BoltBus, now serving Everett (Bruce Englehardt)
  • The Seattle Times has a spreadsheet tracking every Transportation-related bill in Olympia
  • A good chunk of the latest proposed highway bill pays for fish culverts. Here’s why
  • WSB has detailed notes from a Sound Transit open house in West Seattle
  • Why Portland shouldn’t be widening freeways
  • Provocative research paper looks at Seattle and contends that gentrification of dense areas paradoxically increases emissions. Upshot seems to be that rich people just consume more stuff.
  • SDOT blog covers the new 5th/6th Avenue busway
  • Updated downtown accessibility map (PDF) now includes elevators in addition to wheelchair routes
  • Europe-Asia long-distance rail networks now connected
  • Pierce Transit’s first BRT line running into opposition from the usual suspects
  • An overview of Lisa Herbold’s anti-displacement bill from SCC Insight
  • BoltBus adds stops in Everett and Tacoma
  • The Interbay Armory site could host a ton of transit-oriented development
  • Boom times for Viaduct-adjacent property
  • Good piece on fares: “I don’t think there’s a magic number [for fares]…Ultimately, building ridership is about more than fares.”
  • The Times ($) looks at upzones coming to Rainier Beach.

This is an open thread.

56 Replies to “News Roundup: Boom Times”

  1. Are the new stops installed on 6th yet since we are only a week away?I see the orca readers are not done on third yet…

  2. Are there only bus lanes on 5th ave going north? When I read the SDOT blog post, it didn’t seem to talk about the reverse commute.

    It looks like the 255 will switch to the 5th/6th ave bus way and for the reverse commute in the evening, 5th ave is usually backed up going south with cars trying to get onto I5. Even for people who get off the bus on Stewart Street, the 5th ave backups can still lead to more route unreliability since there’s only so many busses and they have to make a round trip.

      1. Ugh. Considering that quite a few people from urban areas in Seattle do the reverse commute to the east side, I’m surprised routes going that direction are still neglected.

      2. I believe the folks on the 545 and 512 were always screwed. Those that “reverse commuted” were especially screwed (as Jason mentioned). But now riders of the 255 will be newly screwed, especially those that live in the south end of downtown, but commute over to Kirkland. I’m guessing in many cases it is faster to get off at the first bus stop and start walking. I suppose you could wander over to Third, or go down into the tunnel and wait for the train, but no matter what, it doesn’t sound especially fast.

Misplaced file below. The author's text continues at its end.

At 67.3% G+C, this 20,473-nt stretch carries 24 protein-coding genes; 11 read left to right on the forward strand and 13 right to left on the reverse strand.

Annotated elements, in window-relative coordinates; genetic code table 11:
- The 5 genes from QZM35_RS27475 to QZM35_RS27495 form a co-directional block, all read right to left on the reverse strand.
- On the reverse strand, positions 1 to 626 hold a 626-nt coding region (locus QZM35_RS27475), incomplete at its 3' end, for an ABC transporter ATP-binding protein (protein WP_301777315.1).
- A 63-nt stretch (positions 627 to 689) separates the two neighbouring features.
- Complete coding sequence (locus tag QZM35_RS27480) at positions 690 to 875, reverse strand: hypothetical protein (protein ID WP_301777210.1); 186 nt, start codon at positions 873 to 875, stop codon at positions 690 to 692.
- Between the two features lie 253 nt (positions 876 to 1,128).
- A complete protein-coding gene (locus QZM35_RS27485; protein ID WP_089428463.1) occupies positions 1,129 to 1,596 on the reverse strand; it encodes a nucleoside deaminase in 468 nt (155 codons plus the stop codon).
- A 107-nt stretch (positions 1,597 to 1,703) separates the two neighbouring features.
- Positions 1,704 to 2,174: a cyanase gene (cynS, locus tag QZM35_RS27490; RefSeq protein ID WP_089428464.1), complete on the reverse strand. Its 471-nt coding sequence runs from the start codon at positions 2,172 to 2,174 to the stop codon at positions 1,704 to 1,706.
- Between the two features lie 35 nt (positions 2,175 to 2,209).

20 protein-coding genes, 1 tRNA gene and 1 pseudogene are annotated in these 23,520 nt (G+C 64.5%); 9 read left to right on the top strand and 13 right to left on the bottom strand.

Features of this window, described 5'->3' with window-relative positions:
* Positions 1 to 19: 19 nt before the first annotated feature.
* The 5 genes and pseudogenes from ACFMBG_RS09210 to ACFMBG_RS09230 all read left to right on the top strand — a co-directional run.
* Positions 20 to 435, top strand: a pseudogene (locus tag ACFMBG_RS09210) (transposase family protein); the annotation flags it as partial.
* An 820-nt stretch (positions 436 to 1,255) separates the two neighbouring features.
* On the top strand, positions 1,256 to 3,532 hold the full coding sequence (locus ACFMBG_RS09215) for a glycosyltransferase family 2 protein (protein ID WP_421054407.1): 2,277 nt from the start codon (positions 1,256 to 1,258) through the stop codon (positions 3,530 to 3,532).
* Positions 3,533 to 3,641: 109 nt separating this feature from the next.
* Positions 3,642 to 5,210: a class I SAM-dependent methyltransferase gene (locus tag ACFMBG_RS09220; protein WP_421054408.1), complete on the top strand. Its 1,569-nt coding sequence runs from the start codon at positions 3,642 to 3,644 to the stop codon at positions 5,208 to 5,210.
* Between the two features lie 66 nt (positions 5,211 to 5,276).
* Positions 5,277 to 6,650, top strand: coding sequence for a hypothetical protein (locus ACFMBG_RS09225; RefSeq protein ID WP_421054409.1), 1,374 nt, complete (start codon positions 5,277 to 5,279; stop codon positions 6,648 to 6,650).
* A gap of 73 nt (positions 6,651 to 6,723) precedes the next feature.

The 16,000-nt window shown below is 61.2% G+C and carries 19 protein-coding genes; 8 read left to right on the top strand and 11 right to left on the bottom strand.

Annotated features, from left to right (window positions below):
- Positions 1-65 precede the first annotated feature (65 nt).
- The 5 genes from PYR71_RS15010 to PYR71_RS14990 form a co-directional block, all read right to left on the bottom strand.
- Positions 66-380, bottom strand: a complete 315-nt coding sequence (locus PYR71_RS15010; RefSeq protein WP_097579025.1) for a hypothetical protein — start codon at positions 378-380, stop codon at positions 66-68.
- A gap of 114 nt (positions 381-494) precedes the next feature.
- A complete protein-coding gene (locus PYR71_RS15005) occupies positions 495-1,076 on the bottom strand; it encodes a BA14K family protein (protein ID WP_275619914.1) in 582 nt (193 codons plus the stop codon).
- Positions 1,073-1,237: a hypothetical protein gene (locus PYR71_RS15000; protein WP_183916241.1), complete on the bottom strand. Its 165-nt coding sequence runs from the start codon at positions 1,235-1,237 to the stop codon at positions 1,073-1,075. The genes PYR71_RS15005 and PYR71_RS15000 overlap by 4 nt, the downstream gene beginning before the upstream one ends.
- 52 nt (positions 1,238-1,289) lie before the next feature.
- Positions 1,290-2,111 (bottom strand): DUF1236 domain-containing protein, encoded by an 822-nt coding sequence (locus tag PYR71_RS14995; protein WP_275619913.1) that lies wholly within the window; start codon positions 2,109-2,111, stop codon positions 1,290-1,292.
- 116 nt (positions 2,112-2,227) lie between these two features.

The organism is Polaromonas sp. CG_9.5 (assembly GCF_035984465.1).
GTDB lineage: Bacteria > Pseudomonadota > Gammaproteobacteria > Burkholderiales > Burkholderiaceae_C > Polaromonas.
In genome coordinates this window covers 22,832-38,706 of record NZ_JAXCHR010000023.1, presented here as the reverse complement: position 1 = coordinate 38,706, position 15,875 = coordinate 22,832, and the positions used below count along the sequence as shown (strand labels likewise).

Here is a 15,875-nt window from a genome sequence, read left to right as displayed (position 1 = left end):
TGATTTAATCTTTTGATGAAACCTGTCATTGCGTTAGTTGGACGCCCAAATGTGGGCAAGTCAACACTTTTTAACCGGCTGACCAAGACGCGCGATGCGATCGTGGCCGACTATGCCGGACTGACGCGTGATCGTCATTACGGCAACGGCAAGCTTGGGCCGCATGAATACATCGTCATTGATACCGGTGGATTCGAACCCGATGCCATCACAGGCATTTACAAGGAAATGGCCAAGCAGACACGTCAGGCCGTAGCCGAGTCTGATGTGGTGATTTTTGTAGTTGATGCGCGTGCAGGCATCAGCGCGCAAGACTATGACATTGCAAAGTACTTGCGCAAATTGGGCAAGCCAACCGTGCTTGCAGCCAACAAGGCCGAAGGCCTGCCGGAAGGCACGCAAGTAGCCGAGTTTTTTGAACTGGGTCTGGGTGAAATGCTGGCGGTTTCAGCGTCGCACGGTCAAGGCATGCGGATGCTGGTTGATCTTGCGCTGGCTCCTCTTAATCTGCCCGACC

But then again, what do I know? Last time I checked, Fifth Avenue was awfully slow in the evening. Is it still that slow?

      3. Even for people who get off the 255 on Stewart street, I can imagine the 5th ave slowdown still causing issues for the whole route. There’s only so many buses making the round trip, so when even a single part of the route becomes incredibly slow for a few hours, some buses never show up and people have to wait much longer than normal.

        As for 5th ave being awfully slow in the evening commute, from what I remember walking around that area it is basically clogged with a bunch of cars trying to get to the I5 south Spring street onramp. It’s similar (but not quite as bad) as the area around the I5 south Yale ave onramp where the local streets degenerate into becoming extensions of the highway ramps during the afternoon and evening.

      4. @Jason — Yes. Slowdowns make it worse for individual riders, and they make the system worse. The agency involved has to build in more layover time, to try and keep the buses running on time, or riders have to put up with unpredictable schedules. Building in extra time costs money. That is basically what this article is about: https://seattletransitblog.com/2019/03/14/metro-adds-hours-but-tunnel-closure-swallows-them/. Metro adds a bunch of service, but delays mean that they don’t actually improve things (the buses don’t run more often). The new problem with buses being kicked out has been a problem with other buses, which in turn has hurt the overall system quite a bit.

  3. It would be helpful if some of the bloggers and commenters here did some in-person reporting from downtown on the first day, and the first weekday, of the tunnel-to-surface bus restructure. It goes without saying, but some reporters should be stationed in the tunnel, and also at the new surface bus stops. Interview passengers affected by the change. Are things going smoothly? Are passengers confused? I look forward to your reports.

  4. It doesn’t surprise me that Bolt Bus is adding service to Tacoma and Everett, it makes a lot of sense since I think there are a decent amount of passengers who were wanting Bolt Bus service from said cities without having to trek to Seattle, and it wouldn’t likely affect their current schedules too much to add said stops. I would likely take this to Portland on occasion for day trips (for either business or leisure) and such.

    1. I agree. I think it makes the most sense for combinations not involving Seattle. Bellingham to Everett, or Portland to Tacoma. Not only do you avoid the transfer, but you avoid backtracking. I think eventually it makes sense to include Olympia. Public service from Seattle or Everett to Olympia isn’t that great, and you also connect Portland to Olympia (which I believe is only served by Greyhound).

      1. The problem is – you can’t add too many stops without turning Bolt into the old Greyhound service it was supposed to be an improvement over. Compared to trains, each stop that is added to a long-haul bus route adds a lot of time, in the form of turns and stoplights, plus more time letting passengers on and off.